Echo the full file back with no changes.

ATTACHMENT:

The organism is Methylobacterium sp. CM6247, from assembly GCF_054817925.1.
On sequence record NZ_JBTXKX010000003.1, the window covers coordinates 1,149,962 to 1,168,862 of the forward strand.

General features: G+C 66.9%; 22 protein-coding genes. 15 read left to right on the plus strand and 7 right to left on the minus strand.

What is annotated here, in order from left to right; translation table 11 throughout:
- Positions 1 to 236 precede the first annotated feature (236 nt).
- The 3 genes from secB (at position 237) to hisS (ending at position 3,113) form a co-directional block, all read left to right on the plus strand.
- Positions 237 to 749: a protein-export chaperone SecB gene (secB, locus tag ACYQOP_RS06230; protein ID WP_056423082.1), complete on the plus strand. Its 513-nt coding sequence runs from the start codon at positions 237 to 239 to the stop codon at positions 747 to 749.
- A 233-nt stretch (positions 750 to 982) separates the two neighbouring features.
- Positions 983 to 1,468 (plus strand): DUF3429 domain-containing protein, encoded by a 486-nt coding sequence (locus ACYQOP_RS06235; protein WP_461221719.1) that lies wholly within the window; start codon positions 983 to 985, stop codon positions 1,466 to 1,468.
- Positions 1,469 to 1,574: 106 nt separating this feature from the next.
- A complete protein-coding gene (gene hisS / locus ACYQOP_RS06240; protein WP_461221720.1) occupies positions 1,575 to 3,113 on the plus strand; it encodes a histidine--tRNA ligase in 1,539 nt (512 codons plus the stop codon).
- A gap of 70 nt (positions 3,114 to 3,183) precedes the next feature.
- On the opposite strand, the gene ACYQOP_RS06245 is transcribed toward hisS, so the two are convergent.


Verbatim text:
The organism is Methylobacterium sp. CM6247, from assembly GCF_054817925.1.
On sequence record NZ_JBTXKX010000003.1, the window covers coordinates 1,149,962 to 1,168,862 of the forward strand.

General features: G+C 66.9%; 22 protein-coding genes. 15 read left to right on the plus strand and 7 right to left on the minus strand.

What is annotated here, in order from left to right; translation table 11 throughout:
- Positions 1 to 236 precede the first annotated feature (236 nt).
- The 3 genes from secB (at position 237) to hisS (ending at position 3,113) form a co-directional block, all read left to right on the plus strand.
- Positions 237 to 749: a protein-export chaperone SecB gene (secB, locus tag ACYQOP_RS06230; protein ID WP_056423082.1), complete on the plus strand. Its 513-nt coding sequence runs from the start codon at positions 237 to 239 to the stop codon at positions 747 to 749.
- A 233-nt stretch (positions 750 to 982) separates the two neighbouring features.
- Positions 983 to 1,468 (plus strand): DUF3429 domain-containing protein, encoded by a 486-nt coding sequence (locus ACYQOP_RS06235; protein WP_461221719.1) that lies wholly within the window; start codon positions 983 to 985, stop codon positions 1,466 to 1,468.
- Positions 1,469 to 1,574: 106 nt separating this feature from the next.
- A complete protein-coding gene (gene hisS / locus ACYQOP_RS06240; protein WP_461221720.1) occupies positions 1,575 to 3,113 on the plus strand; it encodes a histidine--tRNA ligase in 1,539 nt (512 codons plus the stop codon).
- A gap of 70 nt (positions 3,114 to 3,183) precedes the next feature.
- On the opposite strand, the gene ACYQOP_RS06245 is transcribed toward hisS, so the two are convergent.